Extremely preterm infants born at the limit of viability: factors in decision-making
Extremely preterm infants run a high risk of severe impairment or death. Life support decisions are not always taken in the interest of the child. What factors play a role in the decision-making, and what differences are there between people involved and society at large?
Project description (completed research project)
When a difficult medical decision must be made for an extremely preterm infant, physicians and parents tend to act not only in the interest of the child. Other factors, such as personal attitudes and values, also play an important role in decisions at the end of life. These in turn are influenced by age, professional experience, culture and religious attitudes.
This study aims to examine attitudes and values that play a role in end-of-life decisions for preterm infants. It will focus on all physicians and nurses working in neonatal intensive care units in Switzerland. Of great interest is the effect on these health care providers of the long-lasting strain of working with seriously ill newborn infants, and of the ethical dilemmas that arise with difficult and wearing decision-making. In addition, this study will investigate attitudes and values concerning extremely preterm infants in parents and in society at large.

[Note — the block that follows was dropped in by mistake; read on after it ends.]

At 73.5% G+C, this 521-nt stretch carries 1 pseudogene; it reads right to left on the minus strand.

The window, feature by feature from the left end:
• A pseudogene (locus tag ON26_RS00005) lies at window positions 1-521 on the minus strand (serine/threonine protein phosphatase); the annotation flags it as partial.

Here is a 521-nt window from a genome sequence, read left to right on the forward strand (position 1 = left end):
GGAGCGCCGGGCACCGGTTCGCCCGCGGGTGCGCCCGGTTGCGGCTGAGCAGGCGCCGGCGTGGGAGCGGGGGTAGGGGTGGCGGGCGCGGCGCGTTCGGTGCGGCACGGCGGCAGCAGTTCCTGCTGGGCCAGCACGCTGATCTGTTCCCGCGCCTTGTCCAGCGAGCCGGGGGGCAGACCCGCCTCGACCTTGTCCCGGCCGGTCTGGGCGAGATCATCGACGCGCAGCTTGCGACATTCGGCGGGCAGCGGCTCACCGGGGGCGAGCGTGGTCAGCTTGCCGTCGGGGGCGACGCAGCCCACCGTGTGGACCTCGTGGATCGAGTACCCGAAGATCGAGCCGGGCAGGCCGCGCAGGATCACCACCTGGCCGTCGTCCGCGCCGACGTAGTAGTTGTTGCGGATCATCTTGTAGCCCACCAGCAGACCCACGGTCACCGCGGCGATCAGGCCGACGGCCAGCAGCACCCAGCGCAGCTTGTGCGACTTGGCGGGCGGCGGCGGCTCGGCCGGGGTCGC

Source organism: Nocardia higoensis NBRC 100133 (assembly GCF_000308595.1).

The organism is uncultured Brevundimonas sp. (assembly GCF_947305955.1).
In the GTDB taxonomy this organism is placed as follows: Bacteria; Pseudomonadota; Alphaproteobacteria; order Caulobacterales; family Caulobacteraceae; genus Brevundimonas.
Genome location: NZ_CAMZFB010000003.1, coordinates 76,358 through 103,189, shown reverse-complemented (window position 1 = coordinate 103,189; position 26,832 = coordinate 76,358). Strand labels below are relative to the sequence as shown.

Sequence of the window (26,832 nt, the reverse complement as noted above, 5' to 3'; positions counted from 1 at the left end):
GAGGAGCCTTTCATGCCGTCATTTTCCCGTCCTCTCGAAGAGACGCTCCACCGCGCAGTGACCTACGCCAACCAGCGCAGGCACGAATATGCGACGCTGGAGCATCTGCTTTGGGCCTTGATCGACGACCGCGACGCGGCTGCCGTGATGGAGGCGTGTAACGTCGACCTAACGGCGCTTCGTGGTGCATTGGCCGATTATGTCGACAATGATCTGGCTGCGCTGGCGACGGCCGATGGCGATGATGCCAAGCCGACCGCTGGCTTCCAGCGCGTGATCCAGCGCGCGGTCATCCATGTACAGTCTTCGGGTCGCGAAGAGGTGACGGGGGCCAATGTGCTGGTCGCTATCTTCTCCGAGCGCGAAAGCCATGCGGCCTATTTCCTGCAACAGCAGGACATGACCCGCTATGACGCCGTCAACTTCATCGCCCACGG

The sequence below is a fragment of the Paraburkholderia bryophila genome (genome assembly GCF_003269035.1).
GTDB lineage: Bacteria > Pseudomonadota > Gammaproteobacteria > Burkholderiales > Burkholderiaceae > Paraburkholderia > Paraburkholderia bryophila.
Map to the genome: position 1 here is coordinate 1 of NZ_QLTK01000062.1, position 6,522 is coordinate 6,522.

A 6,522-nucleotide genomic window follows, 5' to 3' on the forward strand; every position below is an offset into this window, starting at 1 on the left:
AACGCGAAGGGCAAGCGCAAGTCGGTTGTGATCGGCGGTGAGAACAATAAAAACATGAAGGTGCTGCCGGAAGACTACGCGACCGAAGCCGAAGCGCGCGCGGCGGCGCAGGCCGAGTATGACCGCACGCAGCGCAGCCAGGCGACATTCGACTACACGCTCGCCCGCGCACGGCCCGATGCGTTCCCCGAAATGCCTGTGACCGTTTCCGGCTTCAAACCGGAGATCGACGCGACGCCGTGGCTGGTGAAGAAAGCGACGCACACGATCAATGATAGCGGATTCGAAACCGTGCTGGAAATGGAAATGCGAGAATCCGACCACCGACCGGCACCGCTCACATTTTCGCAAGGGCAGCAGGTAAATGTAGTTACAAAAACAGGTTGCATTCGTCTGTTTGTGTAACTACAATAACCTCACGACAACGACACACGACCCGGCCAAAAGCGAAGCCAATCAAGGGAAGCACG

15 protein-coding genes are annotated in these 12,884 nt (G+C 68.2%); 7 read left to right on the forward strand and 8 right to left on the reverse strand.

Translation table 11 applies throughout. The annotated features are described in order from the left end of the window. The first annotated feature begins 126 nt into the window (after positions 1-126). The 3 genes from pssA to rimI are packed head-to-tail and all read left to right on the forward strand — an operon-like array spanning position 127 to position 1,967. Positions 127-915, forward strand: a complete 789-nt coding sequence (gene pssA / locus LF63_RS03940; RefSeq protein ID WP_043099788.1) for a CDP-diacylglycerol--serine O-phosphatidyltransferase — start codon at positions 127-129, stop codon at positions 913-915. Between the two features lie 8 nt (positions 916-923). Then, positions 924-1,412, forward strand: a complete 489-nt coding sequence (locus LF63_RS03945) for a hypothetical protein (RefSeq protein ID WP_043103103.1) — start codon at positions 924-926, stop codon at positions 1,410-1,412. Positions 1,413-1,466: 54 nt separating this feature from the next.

This study will deliver important new information on how physicians’ and nurses’ personal attitudes and values have an influence on end-of-life decisions. In addition, the chronic stress of difficult medical and nursing situations at the end of life of extremely preterm infants will be described. This knowledge, together with the results of the survey of parents and the population, will make a broad and open discussion on this difficult decision-making possible. The findings will be valuable with regard to the care of extremely preterm infants but also for other intensive care disciplines.
Attitudes and values among health care providers, parents and society regarding end-of-life decision-making in extremely preterm infants in Switzerland